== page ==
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Giliot History, Family Crest & Coats of Arms



Giliot is a name that was brought to England by the ancestors of the Giliot family when they emigrated following the Norman Conquest of 1066. The name Giliot comes from a diminution of the medieval given name Giles. That name is derived from the Greek aigidion, which means kid, or young goat. [1]CITATION[CLOSE]
Smith, Eldson Coles, New Dictionary of American Family Names New York, Harper & Row, 1956. Print

"In England there are numerous families who write their name Gillett and Gillot, all of French extraction." [2]CITATION[CLOSE]
Lowe, Mark Anthony, Patronymica Britannica, A Dictionary of Family Names of the United Kingdom. London: John Russel Smith, 1860. Print.
" Oxfordshire is now the principal home of the Gilletts, but the name is also found in Kent. In Lincolnshire the name is represented by Gilliart, Gilliatt, and Gillyatt." [3]CITATION[CLOSE]
Guppy, Henry Brougham, Homes of Family Names in Great Britain. 1890. Print.

"The family may have come with William the Conqueror into England, from Gillette, a town in Piedmont, France. Gillette, the son of Giles." [4]CITATION[CLOSE]
Arthur, William , An Etymological Dictionary of Family and Christian Names. London: 1857. Print



Early Origins of the Giliot family


The surname Giliot was first found in Oxfordshire, but also many other shires throughout ancient Britain. Listed as both a forename and surname in many early rolls, the name quickly spread.

This tradition continued even until the 14th century where the Yorkshire Polls Tax Rolls of 1379 list: Thomas Taylour et Gillot uxor ejus; Robertus Lyster et Gillot' uxor ejus; Gillote Fox; Johannes Gilotson; Willelmus Gilliote; Johannes Undyrhyll et Gyllot' uxor ejus; Willelmus Gehot; and Johannes Gylyott. [5]CITATION[CLOSE]
Bardsley, C.W, A Dictionary of English and Welsh Surnames: With Special American Instances. Wiltshire: Heraldry Today, 1901. Print. (ISBN 0-900455-44-6)


Early History of the Giliot family


This web page shows only a small excerpt of our Giliot research.
Another 68 words (5 lines of text) are included under the topic Early Giliot History in all our PDF Extended History products and printed products wherever possible.

Giliot Spelling Variations


A multitude of spelling variations characterize Norman surnames. Many variations occurred because Old and Middle English lacked any definite spelling rules. The introduction of Norman French to England also had a pronounced effect, as did the court languages of Latin and French. Therefore, one person was often referred to by several different spellings in a single lifetime. The various spellings include Gillette, Gilliott, Gillet, Gillott, Gillett and others.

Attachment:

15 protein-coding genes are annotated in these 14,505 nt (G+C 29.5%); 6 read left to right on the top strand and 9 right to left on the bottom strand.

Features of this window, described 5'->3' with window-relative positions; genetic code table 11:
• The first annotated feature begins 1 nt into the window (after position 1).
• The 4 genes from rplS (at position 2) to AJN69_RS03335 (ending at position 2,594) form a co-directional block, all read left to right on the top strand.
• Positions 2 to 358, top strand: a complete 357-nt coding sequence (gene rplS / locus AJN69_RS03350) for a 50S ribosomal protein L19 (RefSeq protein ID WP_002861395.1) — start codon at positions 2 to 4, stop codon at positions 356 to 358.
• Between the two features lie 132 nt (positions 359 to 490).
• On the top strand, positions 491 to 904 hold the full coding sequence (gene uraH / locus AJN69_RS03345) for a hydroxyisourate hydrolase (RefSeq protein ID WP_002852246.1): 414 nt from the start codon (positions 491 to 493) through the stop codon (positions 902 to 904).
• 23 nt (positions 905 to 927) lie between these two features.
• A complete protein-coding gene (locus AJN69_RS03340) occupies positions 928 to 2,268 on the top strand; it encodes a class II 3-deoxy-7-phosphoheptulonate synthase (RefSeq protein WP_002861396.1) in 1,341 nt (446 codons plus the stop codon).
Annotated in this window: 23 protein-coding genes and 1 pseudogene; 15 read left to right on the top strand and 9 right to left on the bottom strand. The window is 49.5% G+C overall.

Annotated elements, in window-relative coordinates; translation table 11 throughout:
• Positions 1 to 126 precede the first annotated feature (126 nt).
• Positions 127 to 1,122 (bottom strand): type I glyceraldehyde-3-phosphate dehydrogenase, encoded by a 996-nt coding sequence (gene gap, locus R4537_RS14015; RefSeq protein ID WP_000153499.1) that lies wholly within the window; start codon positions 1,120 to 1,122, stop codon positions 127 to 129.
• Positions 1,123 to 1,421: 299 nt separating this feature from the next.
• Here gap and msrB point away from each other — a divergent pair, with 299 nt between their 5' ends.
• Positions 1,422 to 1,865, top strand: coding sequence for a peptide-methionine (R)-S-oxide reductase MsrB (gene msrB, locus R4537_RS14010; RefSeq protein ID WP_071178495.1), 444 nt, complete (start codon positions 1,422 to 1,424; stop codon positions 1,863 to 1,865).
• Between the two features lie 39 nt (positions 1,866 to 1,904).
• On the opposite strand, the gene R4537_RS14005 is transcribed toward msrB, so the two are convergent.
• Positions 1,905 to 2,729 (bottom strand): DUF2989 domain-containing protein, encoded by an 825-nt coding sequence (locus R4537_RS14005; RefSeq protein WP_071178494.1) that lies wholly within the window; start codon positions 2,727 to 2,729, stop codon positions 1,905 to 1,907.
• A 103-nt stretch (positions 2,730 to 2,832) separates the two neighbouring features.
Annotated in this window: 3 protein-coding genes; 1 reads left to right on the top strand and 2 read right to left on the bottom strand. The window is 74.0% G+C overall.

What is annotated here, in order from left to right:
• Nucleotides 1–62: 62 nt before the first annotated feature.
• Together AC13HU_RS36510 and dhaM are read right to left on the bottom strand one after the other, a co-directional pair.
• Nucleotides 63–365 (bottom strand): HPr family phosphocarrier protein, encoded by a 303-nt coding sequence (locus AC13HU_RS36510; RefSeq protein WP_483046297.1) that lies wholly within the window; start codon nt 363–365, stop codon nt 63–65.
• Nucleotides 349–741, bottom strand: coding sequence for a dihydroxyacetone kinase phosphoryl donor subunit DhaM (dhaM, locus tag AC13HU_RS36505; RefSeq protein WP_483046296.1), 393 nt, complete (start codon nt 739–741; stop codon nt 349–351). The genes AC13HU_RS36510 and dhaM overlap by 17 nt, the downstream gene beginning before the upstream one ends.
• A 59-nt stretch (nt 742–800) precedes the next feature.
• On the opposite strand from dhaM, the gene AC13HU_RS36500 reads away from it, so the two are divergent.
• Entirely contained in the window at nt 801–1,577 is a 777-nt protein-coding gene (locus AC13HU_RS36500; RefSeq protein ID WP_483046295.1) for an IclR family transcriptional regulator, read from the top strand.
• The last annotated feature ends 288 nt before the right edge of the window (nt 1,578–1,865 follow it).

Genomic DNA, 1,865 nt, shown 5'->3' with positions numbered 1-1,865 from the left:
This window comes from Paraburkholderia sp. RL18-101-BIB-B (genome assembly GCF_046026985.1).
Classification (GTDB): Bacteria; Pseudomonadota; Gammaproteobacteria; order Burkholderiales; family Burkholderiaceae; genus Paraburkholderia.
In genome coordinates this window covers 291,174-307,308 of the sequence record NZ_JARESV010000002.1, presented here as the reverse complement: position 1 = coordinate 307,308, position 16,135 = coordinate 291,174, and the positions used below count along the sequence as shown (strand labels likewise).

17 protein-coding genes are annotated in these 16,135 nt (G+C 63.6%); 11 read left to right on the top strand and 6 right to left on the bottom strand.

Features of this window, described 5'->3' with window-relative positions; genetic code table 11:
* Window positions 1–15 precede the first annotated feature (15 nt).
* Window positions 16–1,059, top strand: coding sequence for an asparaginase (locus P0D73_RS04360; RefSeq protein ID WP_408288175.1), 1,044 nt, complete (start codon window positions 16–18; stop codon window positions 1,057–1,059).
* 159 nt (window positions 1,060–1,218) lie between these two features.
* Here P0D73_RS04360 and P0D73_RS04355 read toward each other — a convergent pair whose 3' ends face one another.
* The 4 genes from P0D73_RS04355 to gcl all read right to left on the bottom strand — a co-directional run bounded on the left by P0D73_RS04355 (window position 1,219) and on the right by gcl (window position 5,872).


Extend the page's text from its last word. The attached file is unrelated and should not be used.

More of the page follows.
Early Notables of the Giliot family (pre 1700)


More information is included under the topic Early Giliot Notables in all our PDF Extended History products and printed products wherever possible.

Migration of the Giliot family to the New World and Oceana


Many English families left England, to avoid the chaos of their homeland and migrated to the many British colonies abroad. Although the conditions on the ships were extremely cramped, and some travelers arrived diseased, starving, and destitute, once in the colonies, many of the families prospered and made valuable contributions to the cultures of what would become the United States and Canada. Research into the origins of individual families in North America has revealed records of the immigration of a number of people bearing the name Giliot or a variant listed above: Jonathan and Nathan Gillett sailed in the " John and Mary" and settled in Dorchester in 1635 where they became Freemen. Joseph Gillott arrived in New York State in 1830..

Giliot Family Crest Products



See Also



Citations


  1. ^ Smith, Eldson Coles, New Dictionary of American Family Names New York, Harper & Row, 1956. Print
  2. ^ Lowe, Mark Anthony, Patronymica Britannica, A Dictionary of Family Names of the United Kingdom. London: John Russel Smith, 1860. Print.
  3. ^ Guppy, Henry Brougham, Homes of Family Names in Great Britain. 1890. Print.
  4. ^ Arthur, William , An Etymological Dictionary of Family and Christian Names. London: 1857. Print
  5. ^ Bardsley, C.W, A Dictionary of English and Welsh Surnames: With Special American Instances. Wiltshire: Heraldry Today, 1901. Print. (ISBN 0-900455-44-6)


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